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One in Three Registered Nurses Report Patient Deaths that are Directly Attributable to RN Understaffing

93 percent of RNs agree that burnout from high patient loads is causing nurses to leave the hospital setting; Two-thirds of RNs who have already left the bedside say they would consider returning if RN-to-patient ratios were established

[Executive Summary] :: [Presentation of Key Findings]

CANTON, Mass.—A study of registered nurses in Massachusetts released on June 18th, 2003 established that poor RN-to-patient ratios are resulting in significant harm and even death for patients. According to the survey, 87 percent of nurses report having too many patients to care for, and the results are devastating to patients:

  • Alarmingly, nearly one in three nurses (29 percent) report patient deaths directly attributable to having too many patients to care for;
  • 67 percent report an increase in medication errors due to understaffing;
  • 64 percent report an increase in complications due to understaffing;
  • 54 percent report readmission of patients due to understaffing;
  • 52 percent report injury and harm to patients do to understaffing;
  • 1 in 2 nurses report that poor staffing leads to longer stays for patients, which cost more; and
  • Only 4 percent of registered nurses report that patient care in their hospitals is excellent.

“These shocking conditions exist right here in Massachusetts, a state that is known around the world as a medical mecca,” said Karen Higgins, RN, president of the Massachusetts Nurses Association and one of the spokespeople who released the survey results at a State House press conference in June.

The survey, the first in nine years to examine Massachusetts nurses’ views on the quality of patient care and nurse staffing in area hospitals, follows three national studies that paint an equally dismal picture of the quality and safety of patient care, spelling out in detail the conditions in Massachusetts that endanger patients and that have caused and continue to exacerbate the current nursing shortage.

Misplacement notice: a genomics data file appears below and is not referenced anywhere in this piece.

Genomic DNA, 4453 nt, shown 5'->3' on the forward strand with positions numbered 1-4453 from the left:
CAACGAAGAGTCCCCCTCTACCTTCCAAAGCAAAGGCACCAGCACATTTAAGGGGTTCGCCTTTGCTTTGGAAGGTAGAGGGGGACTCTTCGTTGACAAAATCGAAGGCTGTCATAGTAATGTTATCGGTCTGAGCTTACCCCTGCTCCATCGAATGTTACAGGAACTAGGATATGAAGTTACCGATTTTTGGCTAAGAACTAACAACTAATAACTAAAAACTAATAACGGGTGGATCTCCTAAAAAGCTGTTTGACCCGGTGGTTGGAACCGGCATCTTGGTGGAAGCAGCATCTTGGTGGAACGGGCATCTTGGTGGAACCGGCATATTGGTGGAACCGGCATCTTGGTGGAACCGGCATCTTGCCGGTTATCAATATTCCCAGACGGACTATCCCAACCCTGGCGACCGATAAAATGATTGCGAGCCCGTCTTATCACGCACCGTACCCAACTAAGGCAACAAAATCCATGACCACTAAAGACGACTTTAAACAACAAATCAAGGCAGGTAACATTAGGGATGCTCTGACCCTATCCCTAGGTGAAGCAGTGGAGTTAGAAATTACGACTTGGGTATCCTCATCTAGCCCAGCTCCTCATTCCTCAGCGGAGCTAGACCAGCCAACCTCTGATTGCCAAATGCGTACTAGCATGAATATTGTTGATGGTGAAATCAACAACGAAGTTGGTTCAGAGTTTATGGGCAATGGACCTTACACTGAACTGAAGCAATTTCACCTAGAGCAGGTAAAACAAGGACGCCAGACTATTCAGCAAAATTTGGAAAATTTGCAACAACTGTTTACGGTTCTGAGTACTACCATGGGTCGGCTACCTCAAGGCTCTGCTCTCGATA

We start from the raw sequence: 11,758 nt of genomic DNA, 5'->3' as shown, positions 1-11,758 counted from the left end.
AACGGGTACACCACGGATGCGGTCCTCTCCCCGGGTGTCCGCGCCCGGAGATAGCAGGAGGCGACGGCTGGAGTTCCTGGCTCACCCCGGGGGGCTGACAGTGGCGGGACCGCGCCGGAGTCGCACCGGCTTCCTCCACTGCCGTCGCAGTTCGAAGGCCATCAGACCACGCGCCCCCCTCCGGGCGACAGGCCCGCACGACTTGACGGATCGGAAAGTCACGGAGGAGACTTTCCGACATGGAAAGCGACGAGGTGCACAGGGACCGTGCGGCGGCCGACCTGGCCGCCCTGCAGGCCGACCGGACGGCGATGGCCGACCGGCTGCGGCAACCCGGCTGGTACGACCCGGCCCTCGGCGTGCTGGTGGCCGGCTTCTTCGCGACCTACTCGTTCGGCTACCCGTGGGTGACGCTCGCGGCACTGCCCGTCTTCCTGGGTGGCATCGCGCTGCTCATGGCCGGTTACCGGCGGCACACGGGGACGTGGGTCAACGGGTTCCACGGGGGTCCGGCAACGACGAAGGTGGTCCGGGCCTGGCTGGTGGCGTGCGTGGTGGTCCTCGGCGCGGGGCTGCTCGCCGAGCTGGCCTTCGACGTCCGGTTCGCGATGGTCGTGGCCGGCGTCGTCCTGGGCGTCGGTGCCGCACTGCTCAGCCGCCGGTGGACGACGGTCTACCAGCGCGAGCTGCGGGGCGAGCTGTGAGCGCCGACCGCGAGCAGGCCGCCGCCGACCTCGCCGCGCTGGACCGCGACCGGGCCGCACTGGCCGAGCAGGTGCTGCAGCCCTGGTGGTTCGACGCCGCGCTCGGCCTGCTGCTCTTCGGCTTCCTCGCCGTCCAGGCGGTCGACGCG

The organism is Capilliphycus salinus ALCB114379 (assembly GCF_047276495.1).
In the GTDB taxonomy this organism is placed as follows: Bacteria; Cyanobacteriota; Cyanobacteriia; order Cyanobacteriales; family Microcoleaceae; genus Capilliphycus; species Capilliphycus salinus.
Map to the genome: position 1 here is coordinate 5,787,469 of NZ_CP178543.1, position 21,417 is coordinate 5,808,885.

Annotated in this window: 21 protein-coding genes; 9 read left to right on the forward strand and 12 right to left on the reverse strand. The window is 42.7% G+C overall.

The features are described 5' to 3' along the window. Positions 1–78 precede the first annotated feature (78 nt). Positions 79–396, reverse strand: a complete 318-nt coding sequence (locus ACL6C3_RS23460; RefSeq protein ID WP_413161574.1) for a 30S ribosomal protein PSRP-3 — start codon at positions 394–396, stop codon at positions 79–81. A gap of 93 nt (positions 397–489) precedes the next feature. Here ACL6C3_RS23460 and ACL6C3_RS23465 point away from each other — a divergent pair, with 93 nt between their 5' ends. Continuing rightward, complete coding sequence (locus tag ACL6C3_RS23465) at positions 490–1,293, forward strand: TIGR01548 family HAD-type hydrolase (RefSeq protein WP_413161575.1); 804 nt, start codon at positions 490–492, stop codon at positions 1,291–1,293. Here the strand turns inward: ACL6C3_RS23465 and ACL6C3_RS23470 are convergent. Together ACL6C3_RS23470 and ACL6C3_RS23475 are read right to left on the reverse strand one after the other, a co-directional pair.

It was commissioned by the MNA and conducted between May 30 and June 8, 2003 by Opinion Dynamics Corporation, Inc., an independent research firm headquartered in Cambridge. Survey respondents were randomly selected from the complete file of the 92,000 nurses registered with the Massachusetts Board of Registration in Nursing. Fully 68 percent of the respondents have no affiliation with MNA—the state’s largest association of registered nurses, with 22,000 members. According to the research firm,, the survey results can be assumed to be representative of the 92,000 nurses to within ± 4 percent at a 95 percent confidence interval.

The release of the survey coincided with the Joint Committee on Health Care’s public hearing on H.1282, a bill that would establish RN-to-patient ratios in Massachusetts hospitals. More than 500 nurses joined leaders from 59 health care and consumer advocacy groups that have endorsed the legislation to show their support for the measure. This study complements Opinion Dynamics’ findings earlier this year that 82 percent of registered voters support legislation to regulate RN-to-patient ratios and that 75 percent are willing to pay more for their health care in order to guarantee their safety as patients.

“The MNA has long advocated for safe RN-to-patient ratios. Research conducted by the country’s most prestigious medical publications—the Journal of the American Medical Association and The New England Journal of Medicine—and by the Joint Commission on Hospital Accreditation supports our position,” Higgins said. “The survey results we are releasing are in line with these national studies. They underscore that RNs in Massachusetts are forced to care for too many patients at the same time and that the safety of all patients is seriously compromised as a result.